Food and waterborne diseases such as Salmonella, Hepatitis A & B, Typhoid and Meningitis are common. Travelers are advised to drink only bottled/boiled water and to eat only fruits and vegetables that have been cooked and peeled. Undercooked meat should be avoided as well. Due to poor sanitation and power shortages resulting in poor refrigeration, travelers should avoid eating unpasteurized dairy products and food sold on the street. The Centers for Disease Control and Prevention (CDC) recommends that all visitors to Uzbekistan update their routine immunizations prior to traveling. For those with specific health concerns, and for the latest health and medical information pertinent to Uzbekistan, visit the CDC website for more information: http://www.cdc.gov/travel/ before traveling.
Local time, business hours, and holidays:
There is a single standard time zone in Uzbekistan, which is +5 hours GMT; Uzbekistan does not observe daylight savings time. During U.S. daylight saving time (March-November), Uzbekistan is Eastern Standard Time +9 hours. The remainder of the year Uzbekistan is EST +10 hours. Business hours are generally from 9:00 a.m. to 6:00 p.m., Monday through Friday. The most common times to find employees working are from 10:00 a.m. to 6:00 p.m. In the rural provinces, the workday finishes earlier.
2020 Uzbekistan Holidays:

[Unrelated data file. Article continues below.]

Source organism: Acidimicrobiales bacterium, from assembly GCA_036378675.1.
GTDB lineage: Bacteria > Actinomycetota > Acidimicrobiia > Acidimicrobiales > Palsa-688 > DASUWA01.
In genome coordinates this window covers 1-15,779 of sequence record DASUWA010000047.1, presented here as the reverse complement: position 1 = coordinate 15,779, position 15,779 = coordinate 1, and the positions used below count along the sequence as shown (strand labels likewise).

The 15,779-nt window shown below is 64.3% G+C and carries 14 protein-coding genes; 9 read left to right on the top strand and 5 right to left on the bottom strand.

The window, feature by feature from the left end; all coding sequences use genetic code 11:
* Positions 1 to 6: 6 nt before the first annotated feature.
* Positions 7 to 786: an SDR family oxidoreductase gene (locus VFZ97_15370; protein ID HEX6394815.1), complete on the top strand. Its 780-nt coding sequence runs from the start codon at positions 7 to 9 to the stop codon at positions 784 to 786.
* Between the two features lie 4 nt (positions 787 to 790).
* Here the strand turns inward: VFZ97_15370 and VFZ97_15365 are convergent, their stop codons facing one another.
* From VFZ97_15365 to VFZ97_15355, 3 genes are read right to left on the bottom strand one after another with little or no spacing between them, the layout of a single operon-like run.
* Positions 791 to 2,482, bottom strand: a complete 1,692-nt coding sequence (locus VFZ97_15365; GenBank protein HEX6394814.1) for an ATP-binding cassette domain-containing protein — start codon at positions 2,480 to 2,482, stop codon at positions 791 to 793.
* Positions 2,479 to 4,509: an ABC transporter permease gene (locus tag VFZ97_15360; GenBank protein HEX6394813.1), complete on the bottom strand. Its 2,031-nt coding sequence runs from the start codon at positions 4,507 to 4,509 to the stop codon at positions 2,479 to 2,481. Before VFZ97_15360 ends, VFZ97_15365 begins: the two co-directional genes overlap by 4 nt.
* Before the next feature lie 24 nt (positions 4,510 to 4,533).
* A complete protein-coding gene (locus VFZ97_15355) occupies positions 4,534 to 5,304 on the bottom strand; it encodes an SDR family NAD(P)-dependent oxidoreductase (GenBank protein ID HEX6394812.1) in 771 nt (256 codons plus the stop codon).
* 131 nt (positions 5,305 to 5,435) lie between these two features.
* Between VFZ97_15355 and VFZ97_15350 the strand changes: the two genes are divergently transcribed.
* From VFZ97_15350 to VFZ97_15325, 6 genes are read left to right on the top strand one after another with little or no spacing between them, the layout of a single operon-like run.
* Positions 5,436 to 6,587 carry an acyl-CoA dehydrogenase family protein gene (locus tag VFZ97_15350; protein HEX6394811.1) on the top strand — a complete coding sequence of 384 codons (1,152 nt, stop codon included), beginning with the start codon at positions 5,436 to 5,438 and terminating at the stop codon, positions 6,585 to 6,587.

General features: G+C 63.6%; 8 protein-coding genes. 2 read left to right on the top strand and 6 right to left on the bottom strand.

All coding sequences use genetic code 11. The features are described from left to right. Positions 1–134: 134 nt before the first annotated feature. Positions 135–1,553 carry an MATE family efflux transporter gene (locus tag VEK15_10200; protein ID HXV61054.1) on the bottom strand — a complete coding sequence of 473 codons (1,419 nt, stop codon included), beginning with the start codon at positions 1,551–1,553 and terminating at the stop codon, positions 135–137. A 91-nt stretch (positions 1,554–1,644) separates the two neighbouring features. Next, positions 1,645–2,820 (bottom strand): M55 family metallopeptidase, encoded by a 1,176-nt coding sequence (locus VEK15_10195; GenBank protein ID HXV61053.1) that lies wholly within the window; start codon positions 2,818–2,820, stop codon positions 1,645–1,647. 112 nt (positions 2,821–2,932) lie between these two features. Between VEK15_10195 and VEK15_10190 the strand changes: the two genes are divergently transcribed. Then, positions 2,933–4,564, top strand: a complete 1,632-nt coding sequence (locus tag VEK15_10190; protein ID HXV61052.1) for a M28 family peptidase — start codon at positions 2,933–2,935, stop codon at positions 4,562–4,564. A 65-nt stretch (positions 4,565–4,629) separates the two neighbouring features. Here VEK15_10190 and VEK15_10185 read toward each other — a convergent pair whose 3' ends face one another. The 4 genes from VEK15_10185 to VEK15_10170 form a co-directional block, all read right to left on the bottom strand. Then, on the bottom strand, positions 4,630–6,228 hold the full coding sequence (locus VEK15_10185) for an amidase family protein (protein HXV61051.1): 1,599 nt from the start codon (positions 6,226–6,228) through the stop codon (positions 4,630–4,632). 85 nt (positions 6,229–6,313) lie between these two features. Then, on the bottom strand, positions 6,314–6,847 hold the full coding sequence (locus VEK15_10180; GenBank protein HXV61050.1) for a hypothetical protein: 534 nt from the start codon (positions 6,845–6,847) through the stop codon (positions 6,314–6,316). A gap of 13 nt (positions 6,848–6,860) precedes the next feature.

- January 1 New Year’s Day
- March 8 Women’s Day
- March 21-23 Navruz
- May 9 Remembrance Day
- May 23-24 Eid Ramadan (Eid al-Fitr)
- July 31 Kurbon Hayit (Eid al-Adha)
- September 1 Independence Day
- October 1 Teacher’s Day
- December 8 Constitution Day
- December 31 New Year’s Day
Temporary Entry of Materials and Personal Belongings:
Materials and personal belongings of high value, including large quantities of cash (over $2,000), need to be declared. It is prohibited to import (or transit with) narcotics, pornography, counterfeit items, explosive materials and drones. Uzbekistan’s customs authorities may also enforce strict regulations concerning temporary import or export from Uzbekistan of items such as chemicals, armaments and ammunition, space technology, encryption devices, X-ray and isotope equipment, nuclear materials, poisons, drugs, precious and semi-precious metals, nullified securities, and pieces of art and antiques of historical value. It is advisable to contact the Embassy of Uzbekistan in Washington, D.C. or the Consulate of Uzbekistan in New York for specific information regarding customs requirements for materials and personal belongings.